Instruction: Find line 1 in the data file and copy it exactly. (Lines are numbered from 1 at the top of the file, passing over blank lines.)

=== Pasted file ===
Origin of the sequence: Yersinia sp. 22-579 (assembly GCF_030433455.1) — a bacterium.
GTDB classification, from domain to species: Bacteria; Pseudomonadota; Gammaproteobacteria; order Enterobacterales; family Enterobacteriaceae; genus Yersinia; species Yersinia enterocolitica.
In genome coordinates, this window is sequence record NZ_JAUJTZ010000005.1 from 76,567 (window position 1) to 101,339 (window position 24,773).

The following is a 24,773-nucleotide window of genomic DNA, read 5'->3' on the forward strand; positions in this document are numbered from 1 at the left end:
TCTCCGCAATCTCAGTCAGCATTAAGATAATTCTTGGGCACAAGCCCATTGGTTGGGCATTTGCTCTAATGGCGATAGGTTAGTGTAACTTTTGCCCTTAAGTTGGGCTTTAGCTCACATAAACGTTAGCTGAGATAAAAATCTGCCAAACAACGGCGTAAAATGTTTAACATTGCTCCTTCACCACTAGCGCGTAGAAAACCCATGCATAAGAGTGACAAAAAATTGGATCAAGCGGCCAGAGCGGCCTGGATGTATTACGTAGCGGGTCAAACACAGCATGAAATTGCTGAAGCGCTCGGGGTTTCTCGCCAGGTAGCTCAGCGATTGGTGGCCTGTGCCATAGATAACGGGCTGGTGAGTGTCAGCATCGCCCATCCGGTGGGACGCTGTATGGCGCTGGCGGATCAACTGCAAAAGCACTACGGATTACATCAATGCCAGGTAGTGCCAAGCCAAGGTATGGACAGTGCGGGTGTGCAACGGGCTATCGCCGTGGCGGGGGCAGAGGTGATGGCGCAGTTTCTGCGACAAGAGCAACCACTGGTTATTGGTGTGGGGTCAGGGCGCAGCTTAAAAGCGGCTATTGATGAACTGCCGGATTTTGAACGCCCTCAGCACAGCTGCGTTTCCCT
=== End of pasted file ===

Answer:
Origin of the sequence: Yersinia sp. 22-579 (assembly GCF_030433455.1) — a bacterium.